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Often described as one of the toughest bike races in the lower 48 states, the Arrowhead 135 challenges even the most prepared riders. This is a journal by a non-athlete's participation in an event where starting is often just as much a challenge as finishing.

Training and bike options
August 2, 2010
2 Week Break, Mountain Biking

This past two weeks has been a bit of a break while we did some summer vacationing. It worked out well as this week is exactly 6 months before the Arrowhead, and so training can begin in earnest.

We did a camping trip with the kids down to southwest minnesota, and took the mountain bike for some "prairie biking". We were at blue mounds state park, and they allow bikes on all the trails. They are mowed, but pretty rough otherwise. This park has a fair amount of climbing, too. It was hot and sunny and humid, a wide prairie sort of heat - you kind of have to experience it to understand. The thick smell of prairie sage and wildflowers and grass, and the loud drone of a zillion kind of insects combined with an intense sun and heat that shade provides no relief from. Its no wonder that some pioneers thought the prairies harder to cross than the mountains.

After that, we hauled gear and bikes to the mountains near Boulder, CO. In Boulder, Eric and I did two day rides on (he says) easy trails near town - Heil Valley Ranch and Marshall Mesa. Marshall was the easier and shorter (we were only out for about an hour - it was still 85+ degress at 7 pm), but it was the first day I was there and still wasn't used to the altitude. Heil was great, somewhat steep climb with a great downhill run. I actually passed someone on the way up...

On the bike front, today Salsa introduced a new snow bike called the Mukluk. This is very exciting as I personally am a fan of Salsa bikes, and its a little different from the Pugsley. First, its 4-5 pounds lighter than the Pug. Thats huge for me, as that is transferred directly into the amount of cargo that can be carried. 5 pounds is several days worth of food, for example. Or another camera, or more fuel for the stove. In short, any weight we can transfer from the bike to cargo extends our range.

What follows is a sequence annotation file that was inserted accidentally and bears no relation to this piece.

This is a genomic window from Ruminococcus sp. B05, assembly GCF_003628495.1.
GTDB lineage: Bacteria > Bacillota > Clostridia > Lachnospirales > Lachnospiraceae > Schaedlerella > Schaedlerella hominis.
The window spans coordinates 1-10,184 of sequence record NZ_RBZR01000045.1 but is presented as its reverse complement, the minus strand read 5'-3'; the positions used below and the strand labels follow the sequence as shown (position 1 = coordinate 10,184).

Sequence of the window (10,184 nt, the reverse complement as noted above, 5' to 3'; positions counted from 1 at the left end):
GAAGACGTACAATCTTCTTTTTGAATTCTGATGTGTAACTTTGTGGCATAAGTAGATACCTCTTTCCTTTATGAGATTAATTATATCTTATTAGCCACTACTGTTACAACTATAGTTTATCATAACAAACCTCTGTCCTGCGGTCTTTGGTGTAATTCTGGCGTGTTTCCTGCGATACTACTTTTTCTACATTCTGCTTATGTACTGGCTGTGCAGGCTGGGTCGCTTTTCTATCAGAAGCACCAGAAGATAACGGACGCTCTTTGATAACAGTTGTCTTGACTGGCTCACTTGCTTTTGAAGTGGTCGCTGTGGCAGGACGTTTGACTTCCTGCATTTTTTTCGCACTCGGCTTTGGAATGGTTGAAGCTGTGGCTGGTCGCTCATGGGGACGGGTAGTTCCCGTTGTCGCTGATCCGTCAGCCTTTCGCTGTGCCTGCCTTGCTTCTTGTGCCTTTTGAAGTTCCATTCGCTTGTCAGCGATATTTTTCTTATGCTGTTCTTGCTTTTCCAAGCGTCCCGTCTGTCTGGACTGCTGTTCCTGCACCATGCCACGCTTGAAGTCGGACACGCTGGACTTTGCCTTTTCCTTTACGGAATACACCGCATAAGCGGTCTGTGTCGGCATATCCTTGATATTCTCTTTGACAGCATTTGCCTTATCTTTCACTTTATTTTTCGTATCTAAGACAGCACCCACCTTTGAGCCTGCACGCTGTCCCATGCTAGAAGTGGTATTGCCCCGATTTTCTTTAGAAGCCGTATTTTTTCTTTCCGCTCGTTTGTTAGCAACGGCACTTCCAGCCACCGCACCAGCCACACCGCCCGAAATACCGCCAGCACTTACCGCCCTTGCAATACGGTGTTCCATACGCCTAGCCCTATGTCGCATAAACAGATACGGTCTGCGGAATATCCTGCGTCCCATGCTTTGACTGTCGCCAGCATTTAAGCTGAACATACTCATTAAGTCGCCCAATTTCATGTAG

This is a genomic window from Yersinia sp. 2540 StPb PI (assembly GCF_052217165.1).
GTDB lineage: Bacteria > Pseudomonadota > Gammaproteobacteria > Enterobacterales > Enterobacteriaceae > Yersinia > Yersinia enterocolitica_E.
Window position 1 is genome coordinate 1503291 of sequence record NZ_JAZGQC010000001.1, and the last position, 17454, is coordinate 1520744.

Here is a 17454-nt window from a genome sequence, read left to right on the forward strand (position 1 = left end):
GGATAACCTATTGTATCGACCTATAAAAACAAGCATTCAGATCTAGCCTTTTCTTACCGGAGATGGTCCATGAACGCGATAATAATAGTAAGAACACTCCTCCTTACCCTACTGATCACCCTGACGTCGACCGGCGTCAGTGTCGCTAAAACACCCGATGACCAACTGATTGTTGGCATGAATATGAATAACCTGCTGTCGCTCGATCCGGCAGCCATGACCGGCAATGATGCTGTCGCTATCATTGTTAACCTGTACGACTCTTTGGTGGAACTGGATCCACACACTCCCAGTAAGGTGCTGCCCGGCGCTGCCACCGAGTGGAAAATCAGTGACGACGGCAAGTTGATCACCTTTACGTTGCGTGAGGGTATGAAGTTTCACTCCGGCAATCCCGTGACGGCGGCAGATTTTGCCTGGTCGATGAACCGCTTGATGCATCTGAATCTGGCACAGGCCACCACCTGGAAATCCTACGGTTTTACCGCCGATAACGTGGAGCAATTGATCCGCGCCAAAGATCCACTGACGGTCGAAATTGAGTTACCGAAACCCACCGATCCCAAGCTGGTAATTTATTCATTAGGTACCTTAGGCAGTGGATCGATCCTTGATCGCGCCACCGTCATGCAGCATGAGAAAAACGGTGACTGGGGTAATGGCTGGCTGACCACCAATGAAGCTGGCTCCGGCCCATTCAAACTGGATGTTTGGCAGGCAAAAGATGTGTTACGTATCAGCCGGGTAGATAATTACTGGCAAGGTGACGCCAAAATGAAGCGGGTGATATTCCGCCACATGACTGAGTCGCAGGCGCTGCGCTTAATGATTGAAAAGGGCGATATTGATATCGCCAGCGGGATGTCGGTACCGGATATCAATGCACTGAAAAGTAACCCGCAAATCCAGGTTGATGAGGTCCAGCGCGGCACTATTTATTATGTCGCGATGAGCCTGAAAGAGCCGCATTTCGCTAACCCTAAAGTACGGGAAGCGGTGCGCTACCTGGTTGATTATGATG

Another difference is the geometry. The Salsa has a lower standover height than the Pug. One of the things I noted last winter when riding on snowpack was that sometimes its necessary to just push the bike a bit while standing over it, and at one point my leg was getting cold from pushing against the cross bar. I thought a pad would be good. But lowering the standover would have more advantages in rough situations (and save the weight of the pad).

The unknown is that the frame is aluminum. How would that work at -40? Would it crack under the load? I suspect that given Salsa's high quality level that the frames will have much higher cold temperature tolerence than a typical aluminum bike. And actually, it might even be better as steel can get brittle at super cold temps, whereas aluminum can be better at temperature extremes.

In any case, I think I need to get a hold of one for "comparison analysis"... :-)

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